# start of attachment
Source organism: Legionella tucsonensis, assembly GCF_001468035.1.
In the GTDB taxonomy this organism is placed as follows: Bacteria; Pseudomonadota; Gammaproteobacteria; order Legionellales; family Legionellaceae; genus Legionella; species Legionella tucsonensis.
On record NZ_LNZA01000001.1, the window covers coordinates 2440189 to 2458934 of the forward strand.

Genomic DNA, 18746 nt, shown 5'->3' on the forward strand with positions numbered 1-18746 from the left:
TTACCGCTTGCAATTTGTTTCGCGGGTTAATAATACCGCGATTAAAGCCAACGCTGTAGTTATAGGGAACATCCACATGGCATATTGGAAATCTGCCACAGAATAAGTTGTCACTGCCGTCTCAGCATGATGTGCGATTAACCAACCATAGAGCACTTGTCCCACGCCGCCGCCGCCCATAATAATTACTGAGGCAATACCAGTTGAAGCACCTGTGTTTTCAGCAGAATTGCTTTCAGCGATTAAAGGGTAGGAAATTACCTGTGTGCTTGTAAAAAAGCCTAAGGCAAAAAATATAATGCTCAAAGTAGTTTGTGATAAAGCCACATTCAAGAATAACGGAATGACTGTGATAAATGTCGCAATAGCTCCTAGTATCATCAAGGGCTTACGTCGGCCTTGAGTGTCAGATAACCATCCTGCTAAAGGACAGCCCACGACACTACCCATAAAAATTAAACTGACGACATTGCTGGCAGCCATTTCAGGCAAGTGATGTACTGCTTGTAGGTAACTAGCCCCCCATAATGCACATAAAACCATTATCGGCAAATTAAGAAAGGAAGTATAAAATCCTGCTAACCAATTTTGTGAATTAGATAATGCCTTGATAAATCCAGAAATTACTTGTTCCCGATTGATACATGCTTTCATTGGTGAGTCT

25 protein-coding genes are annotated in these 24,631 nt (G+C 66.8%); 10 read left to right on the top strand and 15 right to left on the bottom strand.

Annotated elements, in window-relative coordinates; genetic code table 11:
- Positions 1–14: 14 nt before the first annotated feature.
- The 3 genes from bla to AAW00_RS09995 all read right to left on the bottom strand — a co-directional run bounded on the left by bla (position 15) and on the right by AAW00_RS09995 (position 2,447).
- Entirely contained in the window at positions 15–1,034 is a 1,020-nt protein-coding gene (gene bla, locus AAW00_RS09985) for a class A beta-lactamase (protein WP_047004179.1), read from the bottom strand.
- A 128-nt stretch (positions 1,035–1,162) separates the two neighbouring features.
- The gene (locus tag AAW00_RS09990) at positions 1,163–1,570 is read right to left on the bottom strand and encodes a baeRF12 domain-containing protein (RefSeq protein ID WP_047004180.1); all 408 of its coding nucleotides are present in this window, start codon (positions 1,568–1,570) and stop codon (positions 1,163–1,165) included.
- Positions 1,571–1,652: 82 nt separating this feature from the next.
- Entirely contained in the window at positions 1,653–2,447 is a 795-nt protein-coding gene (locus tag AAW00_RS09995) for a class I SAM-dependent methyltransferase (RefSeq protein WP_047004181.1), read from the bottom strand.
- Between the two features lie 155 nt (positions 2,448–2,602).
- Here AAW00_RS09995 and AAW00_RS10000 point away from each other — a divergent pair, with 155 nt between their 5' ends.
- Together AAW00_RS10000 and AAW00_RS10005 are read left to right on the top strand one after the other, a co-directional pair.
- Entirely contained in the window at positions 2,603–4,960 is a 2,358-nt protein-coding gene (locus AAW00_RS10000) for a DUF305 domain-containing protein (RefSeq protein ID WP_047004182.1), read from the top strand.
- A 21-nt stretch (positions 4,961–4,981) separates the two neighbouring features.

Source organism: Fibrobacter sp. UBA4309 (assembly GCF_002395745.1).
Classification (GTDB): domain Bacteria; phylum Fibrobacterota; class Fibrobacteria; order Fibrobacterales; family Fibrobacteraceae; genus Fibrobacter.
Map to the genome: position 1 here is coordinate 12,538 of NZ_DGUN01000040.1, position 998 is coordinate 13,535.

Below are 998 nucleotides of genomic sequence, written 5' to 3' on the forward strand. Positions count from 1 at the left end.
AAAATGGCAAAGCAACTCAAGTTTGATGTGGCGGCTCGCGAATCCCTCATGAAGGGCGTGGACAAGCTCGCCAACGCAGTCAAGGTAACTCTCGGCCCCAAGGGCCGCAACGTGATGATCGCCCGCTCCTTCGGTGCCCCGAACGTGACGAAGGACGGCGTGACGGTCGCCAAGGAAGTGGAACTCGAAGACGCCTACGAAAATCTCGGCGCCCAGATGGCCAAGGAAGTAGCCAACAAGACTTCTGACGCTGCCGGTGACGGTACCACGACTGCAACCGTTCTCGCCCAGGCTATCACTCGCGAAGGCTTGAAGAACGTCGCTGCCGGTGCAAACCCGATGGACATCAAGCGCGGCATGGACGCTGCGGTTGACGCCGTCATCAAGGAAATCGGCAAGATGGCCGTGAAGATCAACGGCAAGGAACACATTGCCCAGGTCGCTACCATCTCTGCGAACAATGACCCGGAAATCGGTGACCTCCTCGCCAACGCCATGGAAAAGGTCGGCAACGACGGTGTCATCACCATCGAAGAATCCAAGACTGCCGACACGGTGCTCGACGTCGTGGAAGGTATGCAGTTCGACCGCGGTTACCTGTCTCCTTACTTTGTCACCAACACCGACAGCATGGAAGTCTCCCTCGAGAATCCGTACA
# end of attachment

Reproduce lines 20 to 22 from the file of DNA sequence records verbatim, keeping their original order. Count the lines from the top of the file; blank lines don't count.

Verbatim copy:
Source organism: Fibrobacter sp. UBA4309 (assembly GCF_002395745.1).
Classification (GTDB): domain Bacteria; phylum Fibrobacterota; class Fibrobacteria; order Fibrobacterales; family Fibrobacteraceae; genus Fibrobacter.
Map to the genome: position 1 here is coordinate 12,538 of NZ_DGUN01000040.1, position 998 is coordinate 13,535.